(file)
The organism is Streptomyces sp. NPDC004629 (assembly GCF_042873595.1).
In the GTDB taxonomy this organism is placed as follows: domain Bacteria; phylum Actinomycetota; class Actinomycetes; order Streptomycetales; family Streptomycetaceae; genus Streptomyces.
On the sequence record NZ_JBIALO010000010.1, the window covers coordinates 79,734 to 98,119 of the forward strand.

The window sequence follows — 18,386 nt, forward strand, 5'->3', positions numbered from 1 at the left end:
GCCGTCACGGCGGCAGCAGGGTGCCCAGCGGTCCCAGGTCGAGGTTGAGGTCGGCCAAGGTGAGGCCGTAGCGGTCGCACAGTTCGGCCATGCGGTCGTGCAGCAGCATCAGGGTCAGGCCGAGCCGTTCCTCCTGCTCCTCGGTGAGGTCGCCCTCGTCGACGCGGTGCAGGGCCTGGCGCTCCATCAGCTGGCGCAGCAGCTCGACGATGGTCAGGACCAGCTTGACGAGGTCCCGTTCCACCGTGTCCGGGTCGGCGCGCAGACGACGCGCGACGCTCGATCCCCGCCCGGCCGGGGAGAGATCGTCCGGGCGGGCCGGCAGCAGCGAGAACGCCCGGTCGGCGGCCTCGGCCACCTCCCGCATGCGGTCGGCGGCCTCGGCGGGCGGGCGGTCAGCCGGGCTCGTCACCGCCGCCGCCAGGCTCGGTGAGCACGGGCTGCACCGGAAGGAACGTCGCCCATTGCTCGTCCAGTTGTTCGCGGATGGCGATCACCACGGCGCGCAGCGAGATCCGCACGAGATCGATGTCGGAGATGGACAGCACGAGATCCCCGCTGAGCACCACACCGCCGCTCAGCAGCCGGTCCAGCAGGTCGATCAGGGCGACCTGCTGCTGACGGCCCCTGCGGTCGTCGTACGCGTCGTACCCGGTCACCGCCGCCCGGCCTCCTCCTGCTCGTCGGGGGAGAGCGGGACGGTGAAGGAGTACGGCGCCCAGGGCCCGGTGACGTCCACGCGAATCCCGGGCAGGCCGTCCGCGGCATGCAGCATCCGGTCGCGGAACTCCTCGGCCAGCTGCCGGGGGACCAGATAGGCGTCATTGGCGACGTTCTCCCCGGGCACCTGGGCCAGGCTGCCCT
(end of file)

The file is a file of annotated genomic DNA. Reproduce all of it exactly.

The organism is Streptomyces sp. NPDC004629 (assembly GCF_042873595.1).
In the GTDB taxonomy this organism is placed as follows: domain Bacteria; phylum Actinomycetota; class Actinomycetes; order Streptomycetales; family Streptomycetaceae; genus Streptomyces.
On the sequence record NZ_JBIALO010000010.1, the window covers coordinates 79,734 to 98,119 of the forward strand.

The window sequence follows — 18,386 nt, forward strand, 5'->3', positions numbered from 1 at the left end:
GCCGTCACGGCGGCAGCAGGGTGCCCAGCGGTCCCAGGTCGAGGTTGAGGTCGGCCAAGGTGAGGCCGTAGCGGTCGCACAGTTCGGCCATGCGGTCGTGCAGCAGCATCAGGGTCAGGCCGAGCCGTTCCTCCTGCTCCTCGGTGAGGTCGCCCTCGTCGACGCGGTGCAGGGCCTGGCGCTCCATCAGCTGGCGCAGCAGCTCGACGATGGTCAGGACCAGCTTGACGAGGTCCCGTTCCACCGTGTCCGGGTCGGCGCGCAGACGACGCGCGACGCTCGATCCCCGCCCGGCCGGGGAGAGATCGTCCGGGCGGGCCGGCAGCAGCGAGAACGCCCGGTCGGCGGCCTCGGCCACCTCCCGCATGCGGTCGGCGGCCTCGGCGGGCGGGCGGTCAGCCGGGCTCGTCACCGCCGCCGCCAGGCTCGGTGAGCACGGGCTGCACCGGAAGGAACGTCGCCCATTGCTCGTCCAGTTGTTCGCGGATGGCGATCACCACGGCGCGCAGCGAGATCCGCACGAGATCGATGTCGGAGATGGACAGCACGAGATCCCCGCTGAGCACCACACCGCCGCTCAGCAGCCGGTCCAGCAGGTCGATCAGGGCGACCTGCTGCTGACGGCCCCTGCGGTCGTCGTACGCGTCGTACCCGGTCACCGCCGCCCGGCCTCCTCCTGCTCGTCGGGGGAGAGCGGGACGGTGAAGGAGTACGGCGCCCAGGGCCCGGTGACGTCCACGCGAATCCCGGGCAGGCCGTCCGCGGCATGCAGCATCCGGTCGCGGAACTCCTCGGCCAGCTGCCGGGGGACCAGATAGGCGTCATTGGCGACGTTCTCCCCGGGCACCTGGGCCAGGCTGCCCT